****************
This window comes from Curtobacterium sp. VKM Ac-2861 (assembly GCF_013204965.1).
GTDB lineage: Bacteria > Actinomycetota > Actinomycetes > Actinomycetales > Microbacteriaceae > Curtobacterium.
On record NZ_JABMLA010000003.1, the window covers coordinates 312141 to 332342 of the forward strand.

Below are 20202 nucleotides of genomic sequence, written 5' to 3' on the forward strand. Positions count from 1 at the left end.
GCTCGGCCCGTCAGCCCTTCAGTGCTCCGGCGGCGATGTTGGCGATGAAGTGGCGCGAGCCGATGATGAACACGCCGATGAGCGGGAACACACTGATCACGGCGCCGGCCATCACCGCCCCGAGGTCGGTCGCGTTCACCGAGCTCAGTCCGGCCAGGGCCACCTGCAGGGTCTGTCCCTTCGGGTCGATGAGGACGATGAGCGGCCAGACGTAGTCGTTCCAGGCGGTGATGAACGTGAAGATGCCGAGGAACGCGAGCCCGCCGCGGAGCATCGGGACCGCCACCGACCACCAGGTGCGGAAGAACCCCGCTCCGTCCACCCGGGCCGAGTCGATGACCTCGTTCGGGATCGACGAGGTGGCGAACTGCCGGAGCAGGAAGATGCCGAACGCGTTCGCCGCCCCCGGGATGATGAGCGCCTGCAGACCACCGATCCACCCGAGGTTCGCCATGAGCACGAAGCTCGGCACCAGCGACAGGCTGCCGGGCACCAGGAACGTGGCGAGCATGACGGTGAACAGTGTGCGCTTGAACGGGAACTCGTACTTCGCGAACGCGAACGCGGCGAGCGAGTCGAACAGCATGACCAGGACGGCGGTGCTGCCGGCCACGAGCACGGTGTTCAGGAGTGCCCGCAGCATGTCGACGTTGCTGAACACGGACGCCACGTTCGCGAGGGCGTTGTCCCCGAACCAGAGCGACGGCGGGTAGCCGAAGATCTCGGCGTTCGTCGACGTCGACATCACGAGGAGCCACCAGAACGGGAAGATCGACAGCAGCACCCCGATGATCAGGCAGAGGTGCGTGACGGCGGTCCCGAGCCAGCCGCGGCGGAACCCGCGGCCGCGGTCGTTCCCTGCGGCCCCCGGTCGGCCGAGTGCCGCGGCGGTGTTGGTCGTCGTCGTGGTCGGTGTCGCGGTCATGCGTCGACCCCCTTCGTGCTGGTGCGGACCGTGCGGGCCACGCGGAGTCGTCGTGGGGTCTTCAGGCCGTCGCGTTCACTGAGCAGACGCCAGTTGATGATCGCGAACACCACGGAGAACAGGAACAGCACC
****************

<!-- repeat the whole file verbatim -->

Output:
This window comes from Curtobacterium sp. VKM Ac-2861 (assembly GCF_013204965.1).
GTDB lineage: Bacteria > Actinomycetota > Actinomycetes > Actinomycetales > Microbacteriaceae > Curtobacterium.
On record NZ_JABMLA010000003.1, the window covers coordinates 312141 to 332342 of the forward strand.

Below are 20202 nucleotides of genomic sequence, written 5' to 3' on the forward strand. Positions count from 1 at the left end.
GCTCGGCCCGTCAGCCCTTCAGTGCTCCGGCGGCGATGTTGGCGATGAAGTGGCGCGAGCCGATGATGAACACGCCGATGAGCGGGAACACACTGATCACGGCGCCGGCCATCACCGCCCCGAGGTCGGTCGCGTTCACCGAGCTCAGTCCGGCCAGGGCCACCTGCAGGGTCTGTCCCTTCGGGTCGATGAGGACGATGAGCGGCCAGACGTAGTCGTTCCAGGCGGTGATGAACGTGAAGATGCCGAGGAACGCGAGCCCGCCGCGGAGCATCGGGACCGCCACCGACCACCAGGTGCGGAAGAACCCCGCTCCGTCCACCCGGGCCGAGTCGATGACCTCGTTCGGGATCGACGAGGTGGCGAACTGCCGGAGCAGGAAGATGCCGAACGCGTTCGCCGCCCCCGGGATGATGAGCGCCTGCAGACCACCGATCCACCCGAGGTTCGCCATGAGCACGAAGCTCGGCACCAGCGACAGGCTGCCGGGCACCAGGAACGTGGCGAGCATGACGGTGAACAGTGTGCGCTTGAACGGGAACTCGTACTTCGCGAACGCGAACGCGGCGAGCGAGTCGAACAGCATGACCAGGACGGCGGTGCTGCCGGCCACGAGCACGGTGTTCAGGAGTGCCCGCAGCATGTCGACGTTGCTGAACACGGACGCCACGTTCGCGAGGGCGTTGTCCCCGAACCAGAGCGACGGCGGGTAGCCGAAGATCTCGGCGTTCGTCGACGTCGACATCACGAGGAGCCACCAGAACGGGAAGATCGACAGCAGCACCCCGATGATCAGGCAGAGGTGCGTGACGGCGGTCCCGAGCCAGCCGCGGCGGAACCCGCGGCCGCGGTCGTTCCCTGCGGCCCCCGGTCGGCCGAGTGCCGCGGCGGTGTTGGTCGTCGTCGTGGTCGGTGTCGCGGTCATGCGTCGACCCCCTTCGTGCTGGTGCGGACCGTGCGGGCCACGCGGAGTCGTCGTGGGGTCTTCAGGCCGTCGCGTTCACTGAGCAGACGCCAGTTGATGATCGCGAACACCACGGAGAACAGGAACAGCACC